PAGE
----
The moon rains out her beams, and heaven is overflowed.

    What thou art we know not;
    What is most like thee?
    From rainbow clouds there flow not
    Drops so bright to see
    As from thy presence showers a rain of melody.

    Like a poet hidden
    In the light of thought,
    Singing hymns unbidden,
    Till the world is wrought
    To sympathy with hopes and fears it heeded not:

    Like a high-born maiden
    In a palace tower,
    Soothing her love-laden
    Soul in secret hour
    With music sweet as love, which overflows her bower:

    Like a glow-worm golden
    In a dell of dew,
    Scattering unbeholden
    Its aerial hue
    Among the flowers and grass, which screen it from the view:

    Like a rose embowered
    In its own green leaves,
    By warm winds deflowered,
    Till the scent it gives
    Makes faint with too much sweet these heavy-winged thieves.

    Sound of vernal showers
    On the twinkling grass,
    Rain-awakened flowers,
    All that ever was
    Joyous, and clear, and fresh, thy music doth surpass.

    Teach us, sprite or bird,
    What sweet thoughts are thine:
    I have never heard
    Praise of love or wine
    That panted forth a flood of rapture so divine.

    Chorus hymeneal
    Or triumphal chaunt
    Matched with thine, would be all
    But an empty vaunt--
    A thing wherein we feel there is some hidden want.

    What objects are the fountains
    Of thy happy strain?
    What fields, or waves, or mountains?
    What shapes of sky or plain?
    What love of thine own kind? what ignorance of pain?

    With thy clear keen joyance
    Languor cannot be:
    Shadow of annoyance
    Never came near thee:
    Thou lovest, but ne'er knew love's sad satiety.

    Waking or asleep,
    Thou of death must deem
    Things more true and deep
    Than we mortals dream,
    Or how could thy notes flow in such a crystal stream?

    We look before and after,
    And pine for what is not:
    Our sincerest laughter
    With some pain is fraught;
    Our sweetest songs are those that tell of saddest thought.

    Yet if we could scorn
    Hate, and pride, and fear;
    If we were things born
    Not to shed a tear,
    I know not how thy joy we ever should come near.

    Better than all measures
    Of delightful sound,
    Better than all treasures
    That in books are found,
    Thy skill to poet were, thou scorner of the ground!

    Teach me half the gladness
    That thy brain must know,
    Such harmonious madness
    From my lips would flow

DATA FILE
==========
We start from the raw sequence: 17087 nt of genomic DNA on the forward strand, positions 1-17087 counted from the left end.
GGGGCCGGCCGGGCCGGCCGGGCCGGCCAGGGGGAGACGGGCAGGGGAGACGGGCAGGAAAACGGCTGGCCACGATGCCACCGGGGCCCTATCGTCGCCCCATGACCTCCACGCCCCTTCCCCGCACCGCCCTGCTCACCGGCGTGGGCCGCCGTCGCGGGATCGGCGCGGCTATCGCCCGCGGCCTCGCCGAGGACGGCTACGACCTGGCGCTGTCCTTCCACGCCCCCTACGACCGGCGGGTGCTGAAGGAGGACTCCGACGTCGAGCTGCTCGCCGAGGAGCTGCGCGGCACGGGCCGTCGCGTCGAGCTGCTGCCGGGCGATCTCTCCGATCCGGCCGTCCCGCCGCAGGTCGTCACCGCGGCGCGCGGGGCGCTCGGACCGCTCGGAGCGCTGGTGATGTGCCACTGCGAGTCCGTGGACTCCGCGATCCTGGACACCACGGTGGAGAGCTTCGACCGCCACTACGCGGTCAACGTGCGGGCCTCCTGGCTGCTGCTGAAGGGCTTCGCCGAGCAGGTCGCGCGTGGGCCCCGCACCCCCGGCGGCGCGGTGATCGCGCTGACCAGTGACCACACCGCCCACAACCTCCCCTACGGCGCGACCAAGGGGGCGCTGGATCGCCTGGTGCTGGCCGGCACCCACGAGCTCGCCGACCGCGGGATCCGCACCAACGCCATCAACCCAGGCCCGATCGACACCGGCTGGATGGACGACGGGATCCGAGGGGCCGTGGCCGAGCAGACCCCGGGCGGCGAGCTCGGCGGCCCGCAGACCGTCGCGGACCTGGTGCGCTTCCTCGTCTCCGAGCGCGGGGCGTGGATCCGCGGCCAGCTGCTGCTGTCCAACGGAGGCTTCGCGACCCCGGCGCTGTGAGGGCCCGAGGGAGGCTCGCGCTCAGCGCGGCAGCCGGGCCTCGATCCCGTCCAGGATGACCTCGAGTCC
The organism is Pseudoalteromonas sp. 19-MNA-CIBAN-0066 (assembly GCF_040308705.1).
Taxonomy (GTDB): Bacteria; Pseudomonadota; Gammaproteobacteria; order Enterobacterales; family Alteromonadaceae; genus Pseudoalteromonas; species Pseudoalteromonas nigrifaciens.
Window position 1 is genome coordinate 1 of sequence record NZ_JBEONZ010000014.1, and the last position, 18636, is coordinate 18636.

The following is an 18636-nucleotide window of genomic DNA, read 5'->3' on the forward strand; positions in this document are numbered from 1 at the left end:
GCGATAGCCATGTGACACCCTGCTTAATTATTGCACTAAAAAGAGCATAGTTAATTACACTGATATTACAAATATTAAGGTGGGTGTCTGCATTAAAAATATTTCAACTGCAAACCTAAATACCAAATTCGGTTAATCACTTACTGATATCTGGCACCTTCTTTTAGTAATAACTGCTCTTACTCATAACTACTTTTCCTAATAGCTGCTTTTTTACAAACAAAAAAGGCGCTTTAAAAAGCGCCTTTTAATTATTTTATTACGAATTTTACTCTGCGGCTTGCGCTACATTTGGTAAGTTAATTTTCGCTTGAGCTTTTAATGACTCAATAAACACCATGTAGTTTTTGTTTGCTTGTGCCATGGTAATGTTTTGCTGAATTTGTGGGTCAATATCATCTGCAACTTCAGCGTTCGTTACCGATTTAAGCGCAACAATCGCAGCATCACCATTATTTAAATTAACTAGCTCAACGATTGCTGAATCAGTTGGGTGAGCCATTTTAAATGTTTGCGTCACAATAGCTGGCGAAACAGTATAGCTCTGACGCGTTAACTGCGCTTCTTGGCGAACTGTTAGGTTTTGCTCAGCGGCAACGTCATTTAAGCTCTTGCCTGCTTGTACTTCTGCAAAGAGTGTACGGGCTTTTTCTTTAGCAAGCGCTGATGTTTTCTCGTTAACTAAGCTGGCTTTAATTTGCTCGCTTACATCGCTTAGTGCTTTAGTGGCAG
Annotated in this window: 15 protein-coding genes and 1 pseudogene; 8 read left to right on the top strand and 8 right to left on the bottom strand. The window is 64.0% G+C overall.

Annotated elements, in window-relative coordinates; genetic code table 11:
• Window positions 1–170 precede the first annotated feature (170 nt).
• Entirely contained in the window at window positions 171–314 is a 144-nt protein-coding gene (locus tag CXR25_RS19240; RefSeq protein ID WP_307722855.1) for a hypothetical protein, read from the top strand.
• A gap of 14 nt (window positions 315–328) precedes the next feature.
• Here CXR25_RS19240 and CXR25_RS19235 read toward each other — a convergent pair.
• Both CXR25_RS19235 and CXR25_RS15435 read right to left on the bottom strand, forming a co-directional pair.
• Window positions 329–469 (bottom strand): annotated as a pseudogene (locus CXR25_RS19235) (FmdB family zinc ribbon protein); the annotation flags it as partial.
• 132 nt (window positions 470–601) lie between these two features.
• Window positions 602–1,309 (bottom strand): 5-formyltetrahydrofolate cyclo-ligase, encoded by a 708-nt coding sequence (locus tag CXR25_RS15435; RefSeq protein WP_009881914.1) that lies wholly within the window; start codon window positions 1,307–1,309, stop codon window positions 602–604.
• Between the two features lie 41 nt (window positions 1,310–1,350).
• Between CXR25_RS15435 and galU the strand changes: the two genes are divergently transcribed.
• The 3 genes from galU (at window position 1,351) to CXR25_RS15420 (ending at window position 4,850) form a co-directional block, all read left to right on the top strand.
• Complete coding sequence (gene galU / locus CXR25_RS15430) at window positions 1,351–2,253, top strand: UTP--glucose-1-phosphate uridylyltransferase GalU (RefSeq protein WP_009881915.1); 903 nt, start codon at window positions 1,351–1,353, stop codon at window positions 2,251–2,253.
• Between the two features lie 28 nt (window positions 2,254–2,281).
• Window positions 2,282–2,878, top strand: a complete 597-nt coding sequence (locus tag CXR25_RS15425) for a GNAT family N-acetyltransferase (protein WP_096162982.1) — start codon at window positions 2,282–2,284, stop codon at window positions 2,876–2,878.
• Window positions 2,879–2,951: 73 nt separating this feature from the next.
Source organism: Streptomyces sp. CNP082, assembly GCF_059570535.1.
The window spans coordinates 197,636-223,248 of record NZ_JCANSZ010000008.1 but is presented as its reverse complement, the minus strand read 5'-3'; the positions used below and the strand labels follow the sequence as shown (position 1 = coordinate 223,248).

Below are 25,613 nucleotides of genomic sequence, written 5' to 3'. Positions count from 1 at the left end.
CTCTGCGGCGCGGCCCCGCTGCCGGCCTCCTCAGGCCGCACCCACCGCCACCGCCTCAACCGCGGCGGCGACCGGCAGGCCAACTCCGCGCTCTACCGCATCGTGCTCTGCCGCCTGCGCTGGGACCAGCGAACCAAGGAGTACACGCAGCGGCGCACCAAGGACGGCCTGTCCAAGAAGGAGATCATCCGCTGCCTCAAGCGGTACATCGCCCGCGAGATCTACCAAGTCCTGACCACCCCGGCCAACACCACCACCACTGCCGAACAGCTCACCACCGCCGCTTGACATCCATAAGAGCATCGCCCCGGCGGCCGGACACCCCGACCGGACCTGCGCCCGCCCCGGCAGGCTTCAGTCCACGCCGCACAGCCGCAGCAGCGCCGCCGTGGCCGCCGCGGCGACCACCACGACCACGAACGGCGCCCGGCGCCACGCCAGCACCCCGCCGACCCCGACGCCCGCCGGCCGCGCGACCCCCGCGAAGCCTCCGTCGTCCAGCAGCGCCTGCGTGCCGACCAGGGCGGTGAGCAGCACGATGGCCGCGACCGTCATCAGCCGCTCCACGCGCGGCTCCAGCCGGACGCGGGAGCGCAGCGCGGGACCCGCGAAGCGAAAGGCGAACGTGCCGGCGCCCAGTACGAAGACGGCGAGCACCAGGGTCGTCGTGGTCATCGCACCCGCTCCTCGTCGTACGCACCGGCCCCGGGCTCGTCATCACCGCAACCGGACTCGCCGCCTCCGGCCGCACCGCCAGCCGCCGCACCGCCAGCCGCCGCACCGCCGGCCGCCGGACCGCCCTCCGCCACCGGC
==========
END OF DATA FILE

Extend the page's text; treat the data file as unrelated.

The world should listen then, as I am listening now!

    To Night
    by Percy B. Shelley

    Swiftly walk o'er the western wave,
    Spirit of Night!
    Out of the misty eastern cave,
    Where, all the long and lone daylight,
    Thou wovest dreams of joy and fear,
    Which make thee terrible and dear--
    Swift be thy flight!

    Wrap thy form in a mantle gray,
    Star-inwrought!
    Blind with thine hair the eyes of day;
    Kiss her until she be wearied out,
    Then wander o'er city, and sea, and land,
    Touching all with thine opiate wand--
    Come, long-sought!

    When I arose and saw the dawn,
    I sighed for thee;
    When light rode high, and the dew was gone,
    And noon lay heavy on flower and tree,
    And the weary day turned to his rest,
    Lingering like an unloved guest,
    I sighed for thee.

    Thy brother Death came, and cried,
    Wouldst thou me?
    Thy sweet child Sleep, the filmy-eyed,
    Murmured like a noontide bee,
    Shall I nestle near thy side?
    Wouldst thou me?--And I replied,
    No, not thee!

    Death will come when thou art dead,
    Soon, too soon--
    Sleep will come when thou art fled;
    Of neither would I ask the boon
    I ask of thee, beloved Night--
    Swift be thine approaching flight,
    Come soon, soon!

    shelleystonerome
    Shelley's gravestone in Rome
    (Used under the terms of the GNU Free Documentation License)

    shelleyfuneral
    The Funeral of Shelley by Louis Edouard Fournier (1889);
    pictured in the centre are, from left, Trelawny, Hunt and Byron

    (This work of art is in the public domain.)

    shelleymemorial
    Sculpture by Edward Onslow Ford in the Shelley Memorial
    at University College, Oxford
    . Photo by Jonathan Bowen.
    (Used under the terms of the GNU Free Documentation License, Version 1.2)

    hrtlhrtl